Photography is an exciting and growing hobby and profession. Becoming a photographer takes practice, an artist’s eye, and a passion for searching out the best shot possible. The added bonus of becoming a photographer is that you will have hundreds of photos to keep as memories for the rest of your life. And chances are your friends will always be asking you to send them your photos as well.
The first step to getting into photography is buying the right camera. Camera prices range from $50 to thousands depending on your needs. If you’re mainly looking to take photos in social situations or while traveling and your only requirement is that your camera isn’t cumbersome, a simple lightweight point and shoot camera will do the trick. However, most professionals will agree that if you want to get serious about photography and are interested in manually selecting the light, look, and feel of your photos then you will need to invest in a Digital Single Len Reflex (DSLR) camera. Popular DSLR (sometimes referred to just as a SLR) camera brands for hobbyists include Canon, Nikon, and Sony.
Once you have your camera then it’s time to get started. The first step is to practice – a lot! This means packing your camera wherever you go and all always planning ahead ten minutes so you have some time to take photos. No photo is too boring if you take the time to find an interesting perspective and adjust your camera for light. In time, you will learn how to appropriately adjust aperture, ISO, and exposure to get the exact photo you want. Some general photo taking tips for getting started include:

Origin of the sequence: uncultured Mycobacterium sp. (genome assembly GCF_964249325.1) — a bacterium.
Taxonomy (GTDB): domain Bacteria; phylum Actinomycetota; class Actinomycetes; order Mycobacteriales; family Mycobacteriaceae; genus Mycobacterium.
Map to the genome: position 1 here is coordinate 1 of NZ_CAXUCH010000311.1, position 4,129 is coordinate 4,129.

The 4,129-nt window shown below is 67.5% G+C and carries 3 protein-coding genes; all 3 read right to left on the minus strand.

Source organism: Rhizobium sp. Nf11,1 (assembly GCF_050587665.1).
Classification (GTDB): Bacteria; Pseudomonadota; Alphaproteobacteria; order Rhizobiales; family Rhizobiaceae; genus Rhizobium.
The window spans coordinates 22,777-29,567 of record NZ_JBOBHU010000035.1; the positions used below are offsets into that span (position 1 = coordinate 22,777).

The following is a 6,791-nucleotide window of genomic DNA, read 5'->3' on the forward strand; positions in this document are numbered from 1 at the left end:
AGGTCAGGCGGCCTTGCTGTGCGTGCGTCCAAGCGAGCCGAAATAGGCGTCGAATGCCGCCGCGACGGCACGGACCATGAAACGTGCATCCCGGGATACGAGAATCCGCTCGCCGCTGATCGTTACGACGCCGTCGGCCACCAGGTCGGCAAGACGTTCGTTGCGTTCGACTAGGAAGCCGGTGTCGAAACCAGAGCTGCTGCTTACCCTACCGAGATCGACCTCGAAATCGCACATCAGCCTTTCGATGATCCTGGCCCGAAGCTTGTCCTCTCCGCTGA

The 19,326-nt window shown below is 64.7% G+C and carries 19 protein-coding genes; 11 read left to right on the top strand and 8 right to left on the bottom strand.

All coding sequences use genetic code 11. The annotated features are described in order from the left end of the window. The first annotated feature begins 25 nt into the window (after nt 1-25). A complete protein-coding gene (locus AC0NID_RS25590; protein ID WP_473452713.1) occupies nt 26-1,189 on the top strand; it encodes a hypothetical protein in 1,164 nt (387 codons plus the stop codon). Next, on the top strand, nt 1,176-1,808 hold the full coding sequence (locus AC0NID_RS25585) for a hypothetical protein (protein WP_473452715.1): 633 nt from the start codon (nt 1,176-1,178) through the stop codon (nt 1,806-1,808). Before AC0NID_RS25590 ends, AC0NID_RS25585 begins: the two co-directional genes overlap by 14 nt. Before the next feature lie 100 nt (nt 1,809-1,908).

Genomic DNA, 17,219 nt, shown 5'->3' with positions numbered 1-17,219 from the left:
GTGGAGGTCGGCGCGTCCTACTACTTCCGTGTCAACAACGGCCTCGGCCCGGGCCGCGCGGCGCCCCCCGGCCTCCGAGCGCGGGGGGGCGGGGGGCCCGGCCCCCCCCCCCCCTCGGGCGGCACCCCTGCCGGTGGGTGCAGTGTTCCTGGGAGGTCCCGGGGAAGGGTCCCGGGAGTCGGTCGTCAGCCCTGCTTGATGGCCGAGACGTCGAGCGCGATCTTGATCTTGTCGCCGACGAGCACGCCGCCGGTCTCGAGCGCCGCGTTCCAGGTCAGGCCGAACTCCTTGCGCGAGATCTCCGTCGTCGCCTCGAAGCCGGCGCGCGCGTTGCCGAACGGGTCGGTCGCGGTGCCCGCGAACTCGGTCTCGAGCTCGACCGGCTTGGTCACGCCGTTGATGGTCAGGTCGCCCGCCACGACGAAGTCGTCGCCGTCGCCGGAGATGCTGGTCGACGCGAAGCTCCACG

- Fill the frame: Photos close up on their subject (unless it’s a landscape) usually look better. Remember to actually step up, not depend on your camera’s zoom.
- Rule of thirds: This is a common rule of thumb in photography. By segmenting your shot into thirds and placing your subject matter so it takes up one third or two thirds of the frame you will usually end up with a good photo.
- Light: Light is what takes a picture from okay to wow. As a photographer, you will learn to see where the light is landing on your subject matter and plan your shot based on how you can illuminate the most attractive part of your photo.
Photography 101 byPhotographyDegree.com is licensed under a Creative Commons Attribution-NonCommercial-NoDerivs 3.0 Unported License.
Based on a work at http://www.photographydegree.com/photography-101/.
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